On the 28th of September, in Brussels, in the presence of EU stakeholders, CSO representatives and child rights experts – we have lunched the Child Protection Index (CPI) together with our reliable partners throughout this journey: World Vision International and the child-focused national coalitions involved in the piloting of the Index.
The Child Protection Index is a new instrument created jointly by World Vision and ChildPact, aiming to measure a country’s current child protection system against a common set of indicators. The Index uses specific child protection articles from the UNCRC and the principles from a systems approach to child protection as the common foundation. The results from each country illustrate the government’s actions towards child protection through the lens of policy, service delivery, capacity, accountability and coordination. Thus, the Child Protection Index does not measure the well-being of children directly, but it focuses on government policy, investment, and services. The Child Protection Index has been piloted in 9 countries through the work of more than 70 experts involved in data collection and analysis, the use of more than 600 indicators, and the issue of more than 100 policy recommendations.
The Index was launched in cooperation with the European Economic and Social Committee, in their premises. The discussions were opened by Adelina Toncean (Advisor to the Minister, Ministry of Labour, Family, Social Protection and Elderly, Romania) who stated: “We are all here because we have something in common: we all want to be partners for the wellbeing of children. We are all here to understand how we can do more together and to continue a commitment. We need to learn good practices from each other, among the states in the region. The CPI is an instrument that will help us do this.”
After the screening of a short explanatory video who set the scene for further discussions around the results of the Child Protection Index, Conny Lennenberg (Regional Leader, Middle East/Eastern Europe Regional Office, World Vision International) explained how in all the nine countries where the Index was piloted, the work quality of social workers faced several systemic difficulties: “Even when countries have carefully defined caseloads, hours of operation, resources and needed social work expertise, few countries meet these quality standards in practice. In countries that lack defined quality standards for case management and other social work tasks, child protection efforts are often hampered by inconsistent resources and insufficient assigned staffing.” “The CPI provides data and analysis that cannot be ignored. The Index provides the tangible check-lists for next steps” she added.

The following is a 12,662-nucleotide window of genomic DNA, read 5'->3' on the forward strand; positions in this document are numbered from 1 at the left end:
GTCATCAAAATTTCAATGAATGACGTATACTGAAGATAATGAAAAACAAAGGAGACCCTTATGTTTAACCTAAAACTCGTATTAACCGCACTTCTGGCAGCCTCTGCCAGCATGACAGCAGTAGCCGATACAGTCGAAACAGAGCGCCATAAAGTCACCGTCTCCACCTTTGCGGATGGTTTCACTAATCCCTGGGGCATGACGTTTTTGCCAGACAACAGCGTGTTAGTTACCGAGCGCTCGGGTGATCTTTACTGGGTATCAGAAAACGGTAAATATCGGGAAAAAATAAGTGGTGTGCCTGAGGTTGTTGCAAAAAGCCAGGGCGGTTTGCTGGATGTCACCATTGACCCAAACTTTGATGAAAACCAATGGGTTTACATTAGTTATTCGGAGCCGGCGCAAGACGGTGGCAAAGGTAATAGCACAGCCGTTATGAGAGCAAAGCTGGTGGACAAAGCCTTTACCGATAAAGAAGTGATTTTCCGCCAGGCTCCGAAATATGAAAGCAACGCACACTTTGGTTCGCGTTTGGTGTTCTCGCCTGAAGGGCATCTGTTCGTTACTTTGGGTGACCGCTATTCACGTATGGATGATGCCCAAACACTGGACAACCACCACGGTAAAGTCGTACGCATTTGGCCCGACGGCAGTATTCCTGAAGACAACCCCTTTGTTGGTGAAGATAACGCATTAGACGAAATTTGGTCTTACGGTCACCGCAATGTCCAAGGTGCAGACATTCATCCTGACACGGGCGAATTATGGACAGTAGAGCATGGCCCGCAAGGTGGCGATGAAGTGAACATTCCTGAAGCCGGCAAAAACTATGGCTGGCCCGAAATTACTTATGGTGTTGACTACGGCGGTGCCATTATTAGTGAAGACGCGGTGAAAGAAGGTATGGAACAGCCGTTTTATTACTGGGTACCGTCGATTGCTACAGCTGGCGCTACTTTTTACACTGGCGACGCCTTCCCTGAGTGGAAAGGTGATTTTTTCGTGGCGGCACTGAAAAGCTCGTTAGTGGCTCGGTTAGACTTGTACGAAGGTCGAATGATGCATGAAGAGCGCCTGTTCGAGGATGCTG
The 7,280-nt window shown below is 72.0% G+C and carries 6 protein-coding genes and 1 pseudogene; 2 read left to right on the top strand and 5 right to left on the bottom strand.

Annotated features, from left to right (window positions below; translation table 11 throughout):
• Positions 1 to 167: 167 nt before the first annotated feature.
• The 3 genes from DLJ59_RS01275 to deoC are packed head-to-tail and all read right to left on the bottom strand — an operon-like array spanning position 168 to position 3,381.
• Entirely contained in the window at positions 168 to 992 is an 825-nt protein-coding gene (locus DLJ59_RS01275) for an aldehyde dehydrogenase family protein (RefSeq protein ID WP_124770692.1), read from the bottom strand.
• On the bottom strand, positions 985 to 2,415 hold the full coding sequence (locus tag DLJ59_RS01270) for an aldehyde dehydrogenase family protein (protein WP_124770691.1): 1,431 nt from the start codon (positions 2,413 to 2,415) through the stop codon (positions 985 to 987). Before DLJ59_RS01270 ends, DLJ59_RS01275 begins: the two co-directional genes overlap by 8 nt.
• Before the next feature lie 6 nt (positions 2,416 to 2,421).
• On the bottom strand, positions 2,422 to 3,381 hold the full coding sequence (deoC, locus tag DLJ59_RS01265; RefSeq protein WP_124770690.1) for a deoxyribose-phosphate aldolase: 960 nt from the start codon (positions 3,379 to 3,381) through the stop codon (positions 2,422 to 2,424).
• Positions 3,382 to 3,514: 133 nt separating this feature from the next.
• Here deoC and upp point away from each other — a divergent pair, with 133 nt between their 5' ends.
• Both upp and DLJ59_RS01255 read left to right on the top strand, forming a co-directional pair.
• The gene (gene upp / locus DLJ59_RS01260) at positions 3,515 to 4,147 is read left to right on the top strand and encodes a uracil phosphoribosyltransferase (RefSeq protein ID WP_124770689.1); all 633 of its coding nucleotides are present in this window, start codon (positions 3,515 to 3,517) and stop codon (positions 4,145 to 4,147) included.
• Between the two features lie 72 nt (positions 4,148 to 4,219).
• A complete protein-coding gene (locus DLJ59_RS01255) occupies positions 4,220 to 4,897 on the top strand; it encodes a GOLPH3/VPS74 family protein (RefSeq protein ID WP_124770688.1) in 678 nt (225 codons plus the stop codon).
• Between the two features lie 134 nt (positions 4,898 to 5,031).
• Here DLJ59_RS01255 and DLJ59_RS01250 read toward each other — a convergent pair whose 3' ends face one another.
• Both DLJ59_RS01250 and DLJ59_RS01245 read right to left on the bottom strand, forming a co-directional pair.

Mariana Ianachevici (President of ChildPact; President of the Moldavian Alliance of Active NGOs in the field of Child & Family Welfare) talked about another common result of the Index for all the implementation countries – the lack of accountability: “Accountability mechanisms allow citizens and beneficiaries to address complaints to their governments about public sector services, decisions and systems. Accountability is often an afterthought in the building of services; when so much effort is needed to start and operationalise the services themselves, citizen complaints might seem like unwarranted criticism. However, outlets to seek citizen and beneficiary feedback and complaints will not only make services more responsive in the long run, but also help to avoid possible abuse and corruption within government systems. Child protection actions must also protect children inside of the child protection system itself.” She argued that “Even if you don’t care about children, the Index is the kind of tool we need as civil society to monitor government efforts, limit corruption, and stand for greater accountability.”
Boris Iarochevitch (Head of Division for Eastern Partnership, Regional cooperation and OSCE – European External Action Service) was the first EU official to give his positive input regarding the Child Protection Index: “It’s important that the CPI encourages regional cooperation and exchanges among countries. The robust implementation of the UNCRC is essential in this context. It’s a way to put pressure on the authorities and to warn them when they depart from the trajectory on child protection. For us it’s a challenge to demonstrate to the citizens that what we do matters to people, and brings tangible results. The CPI is a concrete example, that in a specific area, we can have results. We need to communicate this in the countries and in the EU.” ”We will use this tool to measure the welfare of children and its benefits for the citizens” he added.
Hellen Gonnord (Human Rights Strategy and Policy Implementation, European External Action Service) also welcomed the results of the Child Protection Index and the importance of the tool stating that “I want to point out today that there are many opportunities where to use the CPI in our work”. Verena Knaus (Senior Policy Advisor, UNICEF), Samantha Chaitkin (Representative for EU External Affairs, SOS Children’s Villages) and Jana Hainsworth (Secretary General, Eurochild) also brought their contribution to the panel discussions, discussing how the Child Protection Index could help ending violence against children.
Finally, Jocelyn Penner Hall (Policy Director, World Vision Middle East and Eastern Europe) talked about the possibility of a second round of implementations of the Child Protection Index under a so-called CPI 2.0 that would be an online platform for “CSOs to talk to the governments in the same voice, and have a coordinated message.” She added that: “We rely on EU, on donors to start having those messages – to have the same voice like us.”
The Child Protection Index in now available at www.childprotectionindex.org.